25 May, 2009

Our Nation's War Dead

How Distant the Graves
American Cemetery, Florence, Italy
Photo: Casey Klahn

Remembering our nation's fallen on Memorial Day.

When my father told a war story from his World War II experiences, he would sometimes end it with, "that guy got kill't."

Today, less than 1 % of our American population serve in the military,
and only about 12% have once worn the uniform. Which makes it somewhat difficult for us to arouse memories of our nation's war dead. Families who have lost loved ones remember, usually in silence.

Be it in World War II, Korea, Vietnam, the Gulf War, our present conflict or some unheralded action in freedom's cause, young Americans have given their lives for us. Often, they were only seventeen, eighteen, nineteen or a young twenty-something years of age when they did so.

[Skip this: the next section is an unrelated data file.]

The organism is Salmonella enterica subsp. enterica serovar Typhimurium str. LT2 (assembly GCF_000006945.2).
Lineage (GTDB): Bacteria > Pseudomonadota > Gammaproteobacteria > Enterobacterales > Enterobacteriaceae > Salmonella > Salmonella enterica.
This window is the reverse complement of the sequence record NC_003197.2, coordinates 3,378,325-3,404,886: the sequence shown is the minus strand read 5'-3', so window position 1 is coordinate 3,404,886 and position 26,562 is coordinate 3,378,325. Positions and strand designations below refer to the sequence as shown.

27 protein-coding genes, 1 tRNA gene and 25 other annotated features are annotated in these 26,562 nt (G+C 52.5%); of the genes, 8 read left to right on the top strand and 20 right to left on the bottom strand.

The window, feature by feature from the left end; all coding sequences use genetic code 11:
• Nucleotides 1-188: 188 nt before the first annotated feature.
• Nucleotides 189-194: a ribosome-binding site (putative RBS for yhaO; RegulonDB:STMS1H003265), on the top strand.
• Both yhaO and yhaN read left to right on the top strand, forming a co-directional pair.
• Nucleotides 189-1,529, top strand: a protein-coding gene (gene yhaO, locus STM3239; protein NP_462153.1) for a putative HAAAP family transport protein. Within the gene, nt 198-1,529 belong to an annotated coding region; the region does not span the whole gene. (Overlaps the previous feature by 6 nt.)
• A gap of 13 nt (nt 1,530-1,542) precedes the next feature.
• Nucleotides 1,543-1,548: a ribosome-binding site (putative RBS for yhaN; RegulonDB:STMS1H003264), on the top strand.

No better words have been written than in this essay from a third grader:
As the flowers rest on the decorated graves and the sunlight shines on the beautiful sailboats, Uncle Sam whispers in my ear about how we should care for the soldiers and remember the ones that have died.
Swimming pools open, BBQs fry.
Today is the day to think of what they have done for us.
There are blurs of red, white and blue marching down the street and flags are lowered at half-mast.
But we should always remember and never forget what set us free, from this very day on.
Poem: © 2001 Ali M., 3rd Grader, Academy Elementary School, Madison, Connecticut.

Over 42 million men and women have served our nation in wartime. We remember them, and also our peacetime veterans, on Veteran's Day. About 1.2 million have paid the ultimate sacrifice, and we decorate their graves on this Memorial Day.

My Illustration for the Tenth Mountain Division Memorial in Denver, CO.

A remembrance of the costs of the war in Italy. Portal.

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